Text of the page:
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Facebook used by solicitor to serve court summons for first time in UK

A solicitor has served a court summons on a debtor, apparently for the first time in the UK. Honestly, if Facebook's not getting you fired, it's dragging you into court.

A solicitor has used Facebook to serve a court summons, apparently for the first time in the UK. The summons was served on a debtor, showing the social network can now help you to lose your job, then force you into court when you can no longer afford to pay your bills. Thanks, Facebook.

Hilary Thorpe, of Gaby Hardwicke solicitors, had exhausted all conventional means of contacting the debtor in question, before applying to Hastings County Court in East Sussex for permission to use the social-networking site. The court granted permission after it was shown that the defendant frequently visited Zuckerberg's magical money factory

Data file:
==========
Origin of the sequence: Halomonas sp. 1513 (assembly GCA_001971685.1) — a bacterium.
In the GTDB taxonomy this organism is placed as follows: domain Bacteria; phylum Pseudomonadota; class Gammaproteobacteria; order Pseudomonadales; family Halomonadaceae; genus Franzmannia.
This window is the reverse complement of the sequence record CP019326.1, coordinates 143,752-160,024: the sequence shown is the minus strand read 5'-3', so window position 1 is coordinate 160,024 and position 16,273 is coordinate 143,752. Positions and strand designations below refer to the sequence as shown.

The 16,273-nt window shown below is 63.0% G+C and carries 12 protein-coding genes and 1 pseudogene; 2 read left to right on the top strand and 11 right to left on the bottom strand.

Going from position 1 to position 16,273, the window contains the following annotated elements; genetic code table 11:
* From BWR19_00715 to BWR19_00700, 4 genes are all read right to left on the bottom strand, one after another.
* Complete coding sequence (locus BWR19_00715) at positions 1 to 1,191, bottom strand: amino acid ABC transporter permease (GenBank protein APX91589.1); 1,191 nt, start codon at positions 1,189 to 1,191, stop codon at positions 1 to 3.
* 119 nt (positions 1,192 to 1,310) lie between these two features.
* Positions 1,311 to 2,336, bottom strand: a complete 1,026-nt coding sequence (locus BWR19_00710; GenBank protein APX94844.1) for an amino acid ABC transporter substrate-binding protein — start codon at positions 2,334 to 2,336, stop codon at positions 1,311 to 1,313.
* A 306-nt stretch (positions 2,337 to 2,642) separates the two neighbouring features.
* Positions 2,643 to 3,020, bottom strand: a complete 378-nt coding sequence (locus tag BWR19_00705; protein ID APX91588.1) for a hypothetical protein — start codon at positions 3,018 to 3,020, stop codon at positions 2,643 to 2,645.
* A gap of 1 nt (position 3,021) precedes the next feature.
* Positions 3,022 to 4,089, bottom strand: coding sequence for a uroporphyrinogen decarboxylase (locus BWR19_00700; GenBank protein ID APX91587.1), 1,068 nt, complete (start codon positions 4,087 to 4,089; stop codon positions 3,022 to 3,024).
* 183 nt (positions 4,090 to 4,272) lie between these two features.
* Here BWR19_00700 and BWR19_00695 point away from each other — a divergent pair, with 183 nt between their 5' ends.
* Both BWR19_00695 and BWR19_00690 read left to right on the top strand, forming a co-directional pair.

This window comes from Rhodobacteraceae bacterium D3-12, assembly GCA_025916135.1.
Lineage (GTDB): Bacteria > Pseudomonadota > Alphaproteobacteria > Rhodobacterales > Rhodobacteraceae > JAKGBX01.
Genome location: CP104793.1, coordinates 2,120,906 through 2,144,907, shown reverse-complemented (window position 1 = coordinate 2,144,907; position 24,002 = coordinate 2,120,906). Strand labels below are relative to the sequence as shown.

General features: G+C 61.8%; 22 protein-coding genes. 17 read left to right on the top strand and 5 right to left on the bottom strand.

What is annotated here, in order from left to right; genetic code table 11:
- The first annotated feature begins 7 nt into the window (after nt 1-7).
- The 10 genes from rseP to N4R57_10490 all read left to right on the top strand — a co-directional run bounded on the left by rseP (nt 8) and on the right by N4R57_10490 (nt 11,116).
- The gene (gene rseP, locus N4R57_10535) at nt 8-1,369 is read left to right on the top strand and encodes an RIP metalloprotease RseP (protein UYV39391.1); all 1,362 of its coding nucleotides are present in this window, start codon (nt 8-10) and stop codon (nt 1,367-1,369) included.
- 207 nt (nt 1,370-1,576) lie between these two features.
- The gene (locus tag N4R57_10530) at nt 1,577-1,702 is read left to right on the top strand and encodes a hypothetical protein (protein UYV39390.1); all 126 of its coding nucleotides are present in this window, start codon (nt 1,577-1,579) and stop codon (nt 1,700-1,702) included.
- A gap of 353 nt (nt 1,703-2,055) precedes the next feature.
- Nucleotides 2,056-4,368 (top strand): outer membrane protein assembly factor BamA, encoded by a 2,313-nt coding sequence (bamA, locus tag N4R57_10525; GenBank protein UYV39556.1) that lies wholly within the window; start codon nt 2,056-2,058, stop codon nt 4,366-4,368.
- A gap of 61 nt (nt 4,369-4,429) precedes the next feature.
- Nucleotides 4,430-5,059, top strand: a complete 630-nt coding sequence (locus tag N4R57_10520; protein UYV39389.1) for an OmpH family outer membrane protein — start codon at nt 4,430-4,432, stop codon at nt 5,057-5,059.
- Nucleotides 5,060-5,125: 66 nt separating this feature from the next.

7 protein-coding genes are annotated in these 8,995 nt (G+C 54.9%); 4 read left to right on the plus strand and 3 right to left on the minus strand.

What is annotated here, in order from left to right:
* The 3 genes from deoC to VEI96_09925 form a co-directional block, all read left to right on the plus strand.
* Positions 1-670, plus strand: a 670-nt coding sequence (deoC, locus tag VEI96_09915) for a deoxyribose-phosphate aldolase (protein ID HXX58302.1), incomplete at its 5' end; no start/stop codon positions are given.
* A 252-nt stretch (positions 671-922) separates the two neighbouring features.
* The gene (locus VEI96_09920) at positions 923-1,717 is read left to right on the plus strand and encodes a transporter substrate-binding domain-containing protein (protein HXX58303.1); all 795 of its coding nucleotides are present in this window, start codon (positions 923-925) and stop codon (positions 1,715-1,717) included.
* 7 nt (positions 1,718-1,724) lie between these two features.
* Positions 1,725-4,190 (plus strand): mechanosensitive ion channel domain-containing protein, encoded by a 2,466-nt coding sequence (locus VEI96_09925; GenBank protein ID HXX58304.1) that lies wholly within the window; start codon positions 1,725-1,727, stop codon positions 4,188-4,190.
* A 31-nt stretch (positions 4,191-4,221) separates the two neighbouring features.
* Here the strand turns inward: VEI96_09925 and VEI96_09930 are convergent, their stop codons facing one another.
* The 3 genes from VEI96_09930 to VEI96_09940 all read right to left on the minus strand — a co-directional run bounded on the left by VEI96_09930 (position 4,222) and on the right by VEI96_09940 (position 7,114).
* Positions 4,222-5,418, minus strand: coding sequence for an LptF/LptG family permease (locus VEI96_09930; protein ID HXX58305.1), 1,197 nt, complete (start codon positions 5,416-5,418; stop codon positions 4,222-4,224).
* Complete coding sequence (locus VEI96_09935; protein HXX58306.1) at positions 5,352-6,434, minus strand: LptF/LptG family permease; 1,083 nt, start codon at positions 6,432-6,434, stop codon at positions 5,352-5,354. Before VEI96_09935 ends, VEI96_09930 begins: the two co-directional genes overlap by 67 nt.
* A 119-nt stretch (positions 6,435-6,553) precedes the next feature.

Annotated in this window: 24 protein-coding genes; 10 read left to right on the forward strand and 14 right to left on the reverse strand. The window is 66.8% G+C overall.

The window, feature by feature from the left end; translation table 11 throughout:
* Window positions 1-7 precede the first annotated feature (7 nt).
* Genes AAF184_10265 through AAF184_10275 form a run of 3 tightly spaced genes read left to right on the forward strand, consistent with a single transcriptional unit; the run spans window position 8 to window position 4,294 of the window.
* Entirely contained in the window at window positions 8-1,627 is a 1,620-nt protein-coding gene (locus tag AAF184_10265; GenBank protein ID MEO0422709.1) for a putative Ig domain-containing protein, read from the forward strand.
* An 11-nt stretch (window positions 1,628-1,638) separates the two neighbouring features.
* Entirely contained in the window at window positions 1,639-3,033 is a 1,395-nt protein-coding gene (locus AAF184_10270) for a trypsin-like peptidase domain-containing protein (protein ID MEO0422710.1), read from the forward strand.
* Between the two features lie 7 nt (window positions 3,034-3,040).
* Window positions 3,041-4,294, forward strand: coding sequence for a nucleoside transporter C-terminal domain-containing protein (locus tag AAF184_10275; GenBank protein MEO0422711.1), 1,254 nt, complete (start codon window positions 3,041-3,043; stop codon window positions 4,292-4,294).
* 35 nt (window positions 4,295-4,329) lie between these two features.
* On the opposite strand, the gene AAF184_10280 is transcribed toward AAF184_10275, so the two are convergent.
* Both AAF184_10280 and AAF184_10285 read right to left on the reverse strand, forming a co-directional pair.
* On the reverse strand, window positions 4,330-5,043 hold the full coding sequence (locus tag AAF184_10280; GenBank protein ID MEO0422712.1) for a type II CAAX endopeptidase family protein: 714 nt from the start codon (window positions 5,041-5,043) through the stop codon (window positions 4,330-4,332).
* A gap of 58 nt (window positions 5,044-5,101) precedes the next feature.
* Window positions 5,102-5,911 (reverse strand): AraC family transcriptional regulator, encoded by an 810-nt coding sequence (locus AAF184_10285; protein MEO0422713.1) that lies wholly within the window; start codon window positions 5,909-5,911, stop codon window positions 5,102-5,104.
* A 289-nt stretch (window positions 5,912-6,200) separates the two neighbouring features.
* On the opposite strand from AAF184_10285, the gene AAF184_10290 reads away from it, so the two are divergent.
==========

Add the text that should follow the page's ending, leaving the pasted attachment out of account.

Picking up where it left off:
Thorpe hatched the scheme after remembering a similar Australian case in 2008, in which a Canberra lawyer successfully used Facebook to serve legally binding documents on a couple who'd lost their home after defaulting on a loan.

"It is great to see that the courts are willing to embrace new technology," said Thorpe. "We have had great trouble serving the debtor in question. Being able to use Facebook to do so will certainly assist in the case and allow our client creditor the possibility of obtaining further information to enforce the debt."

We're guessing the debtor isn't so thrilled. What do you think? Is this a step forward for justice or just another example of how a Facebook account can cause you a right old headache and no mistake? Let us know in the tried-and-convicted comments section below, or on our legally dubious Facebook wall.